Crop and Livestock Insurance Basics

Crop and livestock insurance is a financial safety net that can protect your farm business against crop and livestock losses. Is it a priority for your farm or ranch?

Did you know Institutional members and Legal Professional members can download this resource as a PDF?

How can crop and livestock insurance increase my resilience?

Crop and livestock insurance is a financial safety net that can protect your farm or ranch business against crop and livestock losses, paying out money to help stabilize income in the event of a loss. This can provide the peace of mind that farmers need to manage existing production in an increasingly unpredictable climate, or the confidence needed to scale up. Crop and livestock insurance can mean different things to different people. To some farmers, they can’t imagine growing food without this financial safety net. To others, it’s a burdensome cost associated with a cumbersome process. And still others find themselves somewhere in between. Keep reading to identify where you land.

 Try This: Rate your risk (15-minute exercise)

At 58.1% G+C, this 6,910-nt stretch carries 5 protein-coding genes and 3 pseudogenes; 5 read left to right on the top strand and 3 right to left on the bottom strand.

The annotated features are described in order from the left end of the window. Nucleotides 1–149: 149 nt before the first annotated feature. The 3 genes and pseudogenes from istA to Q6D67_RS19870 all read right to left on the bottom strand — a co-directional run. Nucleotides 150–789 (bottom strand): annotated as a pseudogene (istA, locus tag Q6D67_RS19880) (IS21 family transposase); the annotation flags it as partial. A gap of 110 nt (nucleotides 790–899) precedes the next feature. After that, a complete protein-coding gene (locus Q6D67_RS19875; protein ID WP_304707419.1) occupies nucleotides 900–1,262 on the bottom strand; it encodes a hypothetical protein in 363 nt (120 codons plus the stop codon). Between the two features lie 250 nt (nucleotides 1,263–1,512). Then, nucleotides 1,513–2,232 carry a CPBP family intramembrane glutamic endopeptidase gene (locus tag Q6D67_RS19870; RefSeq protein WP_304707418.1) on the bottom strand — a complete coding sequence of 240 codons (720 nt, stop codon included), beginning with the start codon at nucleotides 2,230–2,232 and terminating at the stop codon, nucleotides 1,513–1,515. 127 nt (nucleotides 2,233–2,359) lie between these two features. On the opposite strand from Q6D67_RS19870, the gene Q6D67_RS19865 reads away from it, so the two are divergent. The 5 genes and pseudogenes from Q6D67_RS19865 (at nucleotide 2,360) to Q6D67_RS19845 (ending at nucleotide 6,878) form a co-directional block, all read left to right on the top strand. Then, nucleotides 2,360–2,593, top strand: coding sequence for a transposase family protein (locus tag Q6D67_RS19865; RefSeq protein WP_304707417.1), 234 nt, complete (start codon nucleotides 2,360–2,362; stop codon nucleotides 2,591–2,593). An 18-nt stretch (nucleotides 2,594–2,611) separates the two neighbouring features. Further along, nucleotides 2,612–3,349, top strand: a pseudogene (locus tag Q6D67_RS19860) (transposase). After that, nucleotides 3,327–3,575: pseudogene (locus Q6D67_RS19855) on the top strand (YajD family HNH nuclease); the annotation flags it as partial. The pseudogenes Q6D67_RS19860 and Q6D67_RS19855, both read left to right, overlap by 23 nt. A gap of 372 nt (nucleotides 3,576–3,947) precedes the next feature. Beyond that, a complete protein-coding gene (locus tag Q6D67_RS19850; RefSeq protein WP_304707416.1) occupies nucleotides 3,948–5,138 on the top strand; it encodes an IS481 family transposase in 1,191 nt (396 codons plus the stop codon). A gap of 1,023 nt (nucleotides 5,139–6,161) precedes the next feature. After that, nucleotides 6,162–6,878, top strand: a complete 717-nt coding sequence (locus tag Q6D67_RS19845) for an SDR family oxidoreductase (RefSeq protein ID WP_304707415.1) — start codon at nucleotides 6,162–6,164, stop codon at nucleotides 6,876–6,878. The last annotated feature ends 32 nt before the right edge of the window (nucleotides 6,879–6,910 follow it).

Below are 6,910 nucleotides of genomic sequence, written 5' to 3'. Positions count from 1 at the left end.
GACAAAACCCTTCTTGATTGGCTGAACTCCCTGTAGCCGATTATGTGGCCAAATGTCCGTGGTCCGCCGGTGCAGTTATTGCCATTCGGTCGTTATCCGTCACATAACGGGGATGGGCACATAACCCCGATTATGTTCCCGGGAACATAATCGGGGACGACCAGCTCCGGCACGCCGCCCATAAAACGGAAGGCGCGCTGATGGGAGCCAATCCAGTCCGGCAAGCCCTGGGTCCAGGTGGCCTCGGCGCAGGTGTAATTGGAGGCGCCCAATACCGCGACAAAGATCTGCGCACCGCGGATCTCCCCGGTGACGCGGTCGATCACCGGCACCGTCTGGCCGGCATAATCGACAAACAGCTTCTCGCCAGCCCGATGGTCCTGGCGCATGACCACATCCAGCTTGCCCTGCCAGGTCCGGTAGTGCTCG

Crop and livestock loss can result from damaging weather events, disease spread, and pest pressure, as well as downturns in market prices. These are all risks that insurance can help you manage, but whether or not you decide to get insurance will depend on your risk tolerance, as well as your budget and appetite for paperwork. But let’s start by assessing what crop and livestock risks concern you and whether those concerns are a priority for you to get covered.

  1. Take a moment to reflect on the threats to your crops and/or livestock that worry you. This could be related to weather, climate change, pest pressure, fire, disease, theft, or something else.
  2. Then, write down the top 3 risks to your crops and/or livestock that concern you.
  3. For each risk, what is your level of confidence with your ability to recover if this were to happen with the resources you have on hand right now? Rate your confidence from 1 to 5, with 1 being lowest confidence and 5 being highest.

If you rated each risk with a 4 or 5,it looks like you’ve got decent confidence that you can manage the financial fallout of crop and livestock loss, perhaps by using funds from cash on hand, savings, or debt, as well as current insurance coverage. You can move forward with that confidence or continue reading to firm up your understanding of how crop and livestock insurance policies typically work.

If you rated any risk 3 or less, your confidence could use a boost. Pursuing crop or livestock insurance may be the right move for you.

How does coverage work?

While the value of crop and livestock insurance is that it provides money to recover from a loss, it’s important to understand what kind of losses we’re talking about.